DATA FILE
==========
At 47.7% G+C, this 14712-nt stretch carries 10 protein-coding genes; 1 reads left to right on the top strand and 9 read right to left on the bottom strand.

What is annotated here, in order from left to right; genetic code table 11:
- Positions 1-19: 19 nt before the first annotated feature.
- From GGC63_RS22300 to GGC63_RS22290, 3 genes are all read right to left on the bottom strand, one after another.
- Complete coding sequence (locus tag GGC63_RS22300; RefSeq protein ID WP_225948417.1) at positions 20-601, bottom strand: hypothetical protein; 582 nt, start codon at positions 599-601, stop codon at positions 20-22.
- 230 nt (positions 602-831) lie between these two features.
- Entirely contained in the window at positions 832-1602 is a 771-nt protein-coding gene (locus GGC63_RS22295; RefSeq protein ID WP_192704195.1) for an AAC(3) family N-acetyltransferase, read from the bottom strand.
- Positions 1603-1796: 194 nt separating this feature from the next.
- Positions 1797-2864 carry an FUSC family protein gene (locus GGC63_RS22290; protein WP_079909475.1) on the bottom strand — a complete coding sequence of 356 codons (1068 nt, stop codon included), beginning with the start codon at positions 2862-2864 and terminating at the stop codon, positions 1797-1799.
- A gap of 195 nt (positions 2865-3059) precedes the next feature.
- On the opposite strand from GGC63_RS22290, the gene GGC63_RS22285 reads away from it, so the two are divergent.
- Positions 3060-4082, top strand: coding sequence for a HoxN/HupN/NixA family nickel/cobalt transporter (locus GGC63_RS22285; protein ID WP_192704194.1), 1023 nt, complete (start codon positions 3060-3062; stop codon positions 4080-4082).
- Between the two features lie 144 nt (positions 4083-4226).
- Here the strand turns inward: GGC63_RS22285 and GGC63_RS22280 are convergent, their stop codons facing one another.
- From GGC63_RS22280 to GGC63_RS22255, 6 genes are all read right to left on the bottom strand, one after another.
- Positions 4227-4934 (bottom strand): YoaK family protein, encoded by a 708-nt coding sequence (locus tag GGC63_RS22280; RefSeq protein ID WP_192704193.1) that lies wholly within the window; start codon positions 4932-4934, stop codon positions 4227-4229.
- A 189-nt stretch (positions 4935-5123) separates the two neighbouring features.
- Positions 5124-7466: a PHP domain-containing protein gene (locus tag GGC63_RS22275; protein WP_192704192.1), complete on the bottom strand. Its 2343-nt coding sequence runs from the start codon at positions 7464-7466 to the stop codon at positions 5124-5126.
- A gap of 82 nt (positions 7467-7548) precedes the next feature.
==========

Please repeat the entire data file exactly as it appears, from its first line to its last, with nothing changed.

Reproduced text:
At 47.7% G+C, this 14712-nt stretch carries 10 protein-coding genes; 1 reads left to right on the top strand and 9 read right to left on the bottom strand.

What is annotated here, in order from left to right; genetic code table 11:
- Positions 1-19: 19 nt before the first annotated feature.
- From GGC63_RS22300 to GGC63_RS22290, 3 genes are all read right to left on the bottom strand, one after another.
- Complete coding sequence (locus tag GGC63_RS22300; RefSeq protein ID WP_225948417.1) at positions 20-601, bottom strand: hypothetical protein; 582 nt, start codon at positions 599-601, stop codon at positions 20-22.
- 230 nt (positions 602-831) lie between these two features.
- Entirely contained in the window at positions 832-1602 is a 771-nt protein-coding gene (locus GGC63_RS22295; RefSeq protein ID WP_192704195.1) for an AAC(3) family N-acetyltransferase, read from the bottom strand.
- Positions 1603-1796: 194 nt separating this feature from the next.
- Positions 1797-2864 carry an FUSC family protein gene (locus GGC63_RS22290; protein WP_079909475.1) on the bottom strand — a complete coding sequence of 356 codons (1068 nt, stop codon included), beginning with the start codon at positions 2862-2864 and terminating at the stop codon, positions 1797-1799.
- A gap of 195 nt (positions 2865-3059) precedes the next feature.
- On the opposite strand from GGC63_RS22290, the gene GGC63_RS22285 reads away from it, so the two are divergent.
- Positions 3060-4082, top strand: coding sequence for a HoxN/HupN/NixA family nickel/cobalt transporter (locus GGC63_RS22285; protein ID WP_192704194.1), 1023 nt, complete (start codon positions 3060-3062; stop codon positions 4080-4082).
- Between the two features lie 144 nt (positions 4083-4226).
- Here the strand turns inward: GGC63_RS22285 and GGC63_RS22280 are convergent, their stop codons facing one another.
- From GGC63_RS22280 to GGC63_RS22255, 6 genes are all read right to left on the bottom strand, one after another.
- Positions 4227-4934 (bottom strand): YoaK family protein, encoded by a 708-nt coding sequence (locus tag GGC63_RS22280; RefSeq protein ID WP_192704193.1) that lies wholly within the window; start codon positions 4932-4934, stop codon positions 4227-4229.
- A 189-nt stretch (positions 4935-5123) separates the two neighbouring features.
- Positions 5124-7466: a PHP domain-containing protein gene (locus tag GGC63_RS22275; protein WP_192704192.1), complete on the bottom strand. Its 2343-nt coding sequence runs from the start codon at positions 7464-7466 to the stop codon at positions 5124-5126.
- A gap of 82 nt (positions 7467-7548) precedes the next feature.